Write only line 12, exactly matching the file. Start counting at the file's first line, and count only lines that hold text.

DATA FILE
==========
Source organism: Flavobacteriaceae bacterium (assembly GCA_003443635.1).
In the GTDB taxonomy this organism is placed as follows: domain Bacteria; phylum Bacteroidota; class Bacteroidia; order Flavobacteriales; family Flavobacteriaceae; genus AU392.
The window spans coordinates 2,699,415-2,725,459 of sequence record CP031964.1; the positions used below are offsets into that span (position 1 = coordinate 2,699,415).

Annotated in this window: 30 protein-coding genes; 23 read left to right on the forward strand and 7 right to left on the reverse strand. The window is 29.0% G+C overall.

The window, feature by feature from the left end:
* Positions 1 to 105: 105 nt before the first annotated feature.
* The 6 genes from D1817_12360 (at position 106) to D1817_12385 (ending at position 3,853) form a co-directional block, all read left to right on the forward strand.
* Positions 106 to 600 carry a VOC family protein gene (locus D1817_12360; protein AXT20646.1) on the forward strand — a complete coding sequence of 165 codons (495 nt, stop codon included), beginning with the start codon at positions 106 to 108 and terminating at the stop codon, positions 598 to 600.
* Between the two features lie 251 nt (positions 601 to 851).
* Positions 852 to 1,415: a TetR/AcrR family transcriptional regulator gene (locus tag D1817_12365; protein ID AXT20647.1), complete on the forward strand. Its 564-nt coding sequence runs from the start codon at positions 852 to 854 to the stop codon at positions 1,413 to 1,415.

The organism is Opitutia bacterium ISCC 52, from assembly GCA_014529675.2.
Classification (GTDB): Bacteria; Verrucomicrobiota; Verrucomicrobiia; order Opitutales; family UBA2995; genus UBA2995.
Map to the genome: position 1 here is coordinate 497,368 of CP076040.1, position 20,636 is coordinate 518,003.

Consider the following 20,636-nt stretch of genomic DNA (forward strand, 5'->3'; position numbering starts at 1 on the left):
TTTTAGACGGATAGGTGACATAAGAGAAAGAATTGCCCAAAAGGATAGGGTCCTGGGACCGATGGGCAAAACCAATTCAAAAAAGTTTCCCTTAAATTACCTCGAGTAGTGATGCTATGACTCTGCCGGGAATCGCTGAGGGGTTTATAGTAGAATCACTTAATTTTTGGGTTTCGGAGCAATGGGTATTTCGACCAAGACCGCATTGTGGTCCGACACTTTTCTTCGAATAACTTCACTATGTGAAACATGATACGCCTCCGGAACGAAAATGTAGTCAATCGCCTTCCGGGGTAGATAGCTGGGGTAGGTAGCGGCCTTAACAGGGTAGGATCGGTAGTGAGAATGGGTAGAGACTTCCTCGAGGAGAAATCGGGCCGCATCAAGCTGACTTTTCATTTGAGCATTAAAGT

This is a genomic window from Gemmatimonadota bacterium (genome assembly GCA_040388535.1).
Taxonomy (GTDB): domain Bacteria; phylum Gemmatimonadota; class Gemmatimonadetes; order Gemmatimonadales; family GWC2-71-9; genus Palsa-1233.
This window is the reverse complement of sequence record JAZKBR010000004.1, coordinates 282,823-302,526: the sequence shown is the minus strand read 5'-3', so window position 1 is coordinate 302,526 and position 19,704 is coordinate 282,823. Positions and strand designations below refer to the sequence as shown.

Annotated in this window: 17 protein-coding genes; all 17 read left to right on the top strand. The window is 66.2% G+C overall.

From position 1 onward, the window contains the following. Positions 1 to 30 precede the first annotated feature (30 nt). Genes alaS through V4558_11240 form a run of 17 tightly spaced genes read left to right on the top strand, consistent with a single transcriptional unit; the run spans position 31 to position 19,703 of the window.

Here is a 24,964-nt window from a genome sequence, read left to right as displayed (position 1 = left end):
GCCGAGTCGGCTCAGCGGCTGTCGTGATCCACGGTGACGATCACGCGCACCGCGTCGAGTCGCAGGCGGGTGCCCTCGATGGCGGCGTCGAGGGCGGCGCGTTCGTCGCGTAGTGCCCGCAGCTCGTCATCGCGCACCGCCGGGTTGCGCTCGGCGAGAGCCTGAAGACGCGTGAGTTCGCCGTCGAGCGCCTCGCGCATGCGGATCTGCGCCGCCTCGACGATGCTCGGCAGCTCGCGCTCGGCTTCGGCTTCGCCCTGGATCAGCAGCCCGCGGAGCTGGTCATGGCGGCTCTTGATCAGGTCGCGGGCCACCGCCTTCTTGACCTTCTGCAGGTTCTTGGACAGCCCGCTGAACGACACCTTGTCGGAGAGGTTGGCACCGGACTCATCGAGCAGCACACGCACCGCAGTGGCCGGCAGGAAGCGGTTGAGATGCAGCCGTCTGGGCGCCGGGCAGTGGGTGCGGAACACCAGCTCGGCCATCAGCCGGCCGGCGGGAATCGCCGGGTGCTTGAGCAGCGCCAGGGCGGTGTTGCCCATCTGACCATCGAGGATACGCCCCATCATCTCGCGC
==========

Classification (GTDB): Bacteria; Verrucomicrobiota; Verrucomicrobiia; order Opitutales; family UBA2995; genus UBA2995.